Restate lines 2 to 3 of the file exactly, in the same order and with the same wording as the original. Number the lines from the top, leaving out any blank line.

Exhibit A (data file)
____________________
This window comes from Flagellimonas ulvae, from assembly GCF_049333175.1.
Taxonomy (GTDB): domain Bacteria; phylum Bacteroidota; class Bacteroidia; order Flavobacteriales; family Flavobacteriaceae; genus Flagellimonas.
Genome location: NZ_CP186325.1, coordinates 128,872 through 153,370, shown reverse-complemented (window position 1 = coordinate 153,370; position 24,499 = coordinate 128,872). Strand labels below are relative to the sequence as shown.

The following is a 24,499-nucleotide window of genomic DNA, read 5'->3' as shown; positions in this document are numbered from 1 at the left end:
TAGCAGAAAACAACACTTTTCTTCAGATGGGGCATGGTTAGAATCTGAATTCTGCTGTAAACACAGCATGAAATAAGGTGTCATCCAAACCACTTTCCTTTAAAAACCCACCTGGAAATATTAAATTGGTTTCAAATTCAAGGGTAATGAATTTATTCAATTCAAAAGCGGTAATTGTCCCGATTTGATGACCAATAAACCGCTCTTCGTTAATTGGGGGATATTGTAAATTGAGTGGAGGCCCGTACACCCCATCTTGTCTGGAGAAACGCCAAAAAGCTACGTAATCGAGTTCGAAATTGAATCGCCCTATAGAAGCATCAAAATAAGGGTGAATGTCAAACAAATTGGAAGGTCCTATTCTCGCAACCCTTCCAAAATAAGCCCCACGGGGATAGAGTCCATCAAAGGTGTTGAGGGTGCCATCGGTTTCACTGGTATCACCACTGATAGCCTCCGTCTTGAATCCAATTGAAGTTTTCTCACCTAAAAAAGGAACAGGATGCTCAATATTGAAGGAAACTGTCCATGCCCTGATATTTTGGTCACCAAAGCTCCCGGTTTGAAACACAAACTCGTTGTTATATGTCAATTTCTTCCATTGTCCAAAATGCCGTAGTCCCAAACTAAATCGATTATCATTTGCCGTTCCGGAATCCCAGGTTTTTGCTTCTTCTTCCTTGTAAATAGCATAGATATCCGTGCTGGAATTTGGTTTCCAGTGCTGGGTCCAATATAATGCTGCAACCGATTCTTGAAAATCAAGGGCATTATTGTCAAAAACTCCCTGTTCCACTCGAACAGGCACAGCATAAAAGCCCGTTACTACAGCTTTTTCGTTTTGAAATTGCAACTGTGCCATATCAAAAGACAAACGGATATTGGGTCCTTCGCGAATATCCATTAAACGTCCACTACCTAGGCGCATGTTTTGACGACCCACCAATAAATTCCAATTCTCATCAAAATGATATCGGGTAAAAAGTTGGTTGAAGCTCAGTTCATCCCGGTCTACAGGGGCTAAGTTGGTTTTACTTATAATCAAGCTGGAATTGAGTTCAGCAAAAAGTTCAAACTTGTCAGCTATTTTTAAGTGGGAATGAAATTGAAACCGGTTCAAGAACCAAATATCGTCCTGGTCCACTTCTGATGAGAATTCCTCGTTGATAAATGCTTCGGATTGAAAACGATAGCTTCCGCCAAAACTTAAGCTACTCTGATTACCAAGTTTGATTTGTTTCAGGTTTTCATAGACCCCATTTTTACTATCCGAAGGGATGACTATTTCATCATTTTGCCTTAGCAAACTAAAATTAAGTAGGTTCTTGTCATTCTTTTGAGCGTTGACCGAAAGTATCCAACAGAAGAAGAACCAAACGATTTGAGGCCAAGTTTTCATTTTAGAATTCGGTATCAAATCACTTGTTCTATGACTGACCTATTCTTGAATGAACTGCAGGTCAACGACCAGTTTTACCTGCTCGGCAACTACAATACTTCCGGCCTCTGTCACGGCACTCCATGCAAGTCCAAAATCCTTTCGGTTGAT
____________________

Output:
Taxonomy (GTDB): domain Bacteria; phylum Bacteroidota; class Bacteroidia; order Flavobacteriales; family Flavobacteriaceae; genus Flagellimonas.
Genome location: NZ_CP186325.1, coordinates 128,872 through 153,370, shown reverse-complemented (window position 1 = coordinate 153,370; position 24,499 = coordinate 128,872). Strand labels below are relative to the sequence as shown.